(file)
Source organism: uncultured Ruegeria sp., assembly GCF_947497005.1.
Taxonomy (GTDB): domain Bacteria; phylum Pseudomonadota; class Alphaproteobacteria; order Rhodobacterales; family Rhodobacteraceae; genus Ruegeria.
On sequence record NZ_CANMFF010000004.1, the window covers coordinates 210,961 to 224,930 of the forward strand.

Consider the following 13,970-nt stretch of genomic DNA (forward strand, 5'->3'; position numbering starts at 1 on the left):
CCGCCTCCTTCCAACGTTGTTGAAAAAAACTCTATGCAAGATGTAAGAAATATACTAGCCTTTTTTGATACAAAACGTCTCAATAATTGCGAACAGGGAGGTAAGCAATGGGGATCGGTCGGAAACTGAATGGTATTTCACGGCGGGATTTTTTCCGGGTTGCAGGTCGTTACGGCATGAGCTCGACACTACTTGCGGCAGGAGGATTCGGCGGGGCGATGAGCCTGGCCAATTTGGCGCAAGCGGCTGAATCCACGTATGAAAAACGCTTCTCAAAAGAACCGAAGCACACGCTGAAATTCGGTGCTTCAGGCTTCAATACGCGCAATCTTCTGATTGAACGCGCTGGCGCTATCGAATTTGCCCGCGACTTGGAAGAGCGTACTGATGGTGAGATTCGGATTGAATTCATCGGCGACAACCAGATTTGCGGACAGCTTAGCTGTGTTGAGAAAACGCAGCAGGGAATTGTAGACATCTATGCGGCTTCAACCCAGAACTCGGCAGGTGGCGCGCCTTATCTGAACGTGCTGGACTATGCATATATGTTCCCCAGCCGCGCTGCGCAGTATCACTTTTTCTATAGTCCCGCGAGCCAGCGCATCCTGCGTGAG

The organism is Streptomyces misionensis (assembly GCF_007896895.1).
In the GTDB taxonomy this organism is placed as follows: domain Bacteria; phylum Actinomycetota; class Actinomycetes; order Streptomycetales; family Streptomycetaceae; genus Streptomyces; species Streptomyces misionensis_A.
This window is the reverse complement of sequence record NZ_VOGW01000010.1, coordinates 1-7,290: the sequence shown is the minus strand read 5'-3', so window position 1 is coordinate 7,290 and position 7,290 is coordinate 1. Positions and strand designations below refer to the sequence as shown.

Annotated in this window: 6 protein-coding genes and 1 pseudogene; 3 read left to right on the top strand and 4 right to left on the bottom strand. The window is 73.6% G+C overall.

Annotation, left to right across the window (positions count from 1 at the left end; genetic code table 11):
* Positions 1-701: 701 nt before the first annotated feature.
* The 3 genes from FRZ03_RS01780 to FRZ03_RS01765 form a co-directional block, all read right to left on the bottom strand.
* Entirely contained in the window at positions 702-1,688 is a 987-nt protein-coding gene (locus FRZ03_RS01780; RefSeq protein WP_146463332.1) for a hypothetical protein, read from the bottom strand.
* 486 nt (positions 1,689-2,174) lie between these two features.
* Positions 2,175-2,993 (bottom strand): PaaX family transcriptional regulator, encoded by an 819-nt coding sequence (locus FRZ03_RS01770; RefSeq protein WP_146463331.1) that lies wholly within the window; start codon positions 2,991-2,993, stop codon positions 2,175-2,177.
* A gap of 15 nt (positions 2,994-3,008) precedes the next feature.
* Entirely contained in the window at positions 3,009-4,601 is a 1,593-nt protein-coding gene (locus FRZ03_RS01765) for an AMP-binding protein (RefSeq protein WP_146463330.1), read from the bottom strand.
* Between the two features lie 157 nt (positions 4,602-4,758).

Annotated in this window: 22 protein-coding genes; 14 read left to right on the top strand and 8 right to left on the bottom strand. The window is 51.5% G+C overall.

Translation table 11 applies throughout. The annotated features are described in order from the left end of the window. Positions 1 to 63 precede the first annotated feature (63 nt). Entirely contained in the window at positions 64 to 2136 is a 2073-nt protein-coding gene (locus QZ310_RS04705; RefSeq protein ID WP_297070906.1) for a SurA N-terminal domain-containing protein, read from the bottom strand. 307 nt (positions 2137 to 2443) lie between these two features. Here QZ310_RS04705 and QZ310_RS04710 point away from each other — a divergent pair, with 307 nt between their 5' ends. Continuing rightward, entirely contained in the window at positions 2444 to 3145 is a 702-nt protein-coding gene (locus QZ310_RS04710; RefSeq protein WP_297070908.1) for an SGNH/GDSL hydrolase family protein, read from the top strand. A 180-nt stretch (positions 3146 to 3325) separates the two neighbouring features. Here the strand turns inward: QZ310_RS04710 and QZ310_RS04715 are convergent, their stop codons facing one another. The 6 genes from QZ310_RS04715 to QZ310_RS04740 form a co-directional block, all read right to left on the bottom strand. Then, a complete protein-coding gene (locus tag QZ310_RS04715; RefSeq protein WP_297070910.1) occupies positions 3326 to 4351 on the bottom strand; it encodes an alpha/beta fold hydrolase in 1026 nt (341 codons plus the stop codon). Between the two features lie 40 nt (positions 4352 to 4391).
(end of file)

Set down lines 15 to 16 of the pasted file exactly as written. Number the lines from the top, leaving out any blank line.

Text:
* Positions 2,175-2,993 (bottom strand): PaaX family transcriptional regulator, encoded by an 819-nt coding sequence (locus FRZ03_RS01770; RefSeq protein WP_146463331.1) that lies wholly within the window; start codon positions 2,991-2,993, stop codon positions 2,175-2,177.
* A gap of 15 nt (positions 2,994-3,008) precedes the next feature.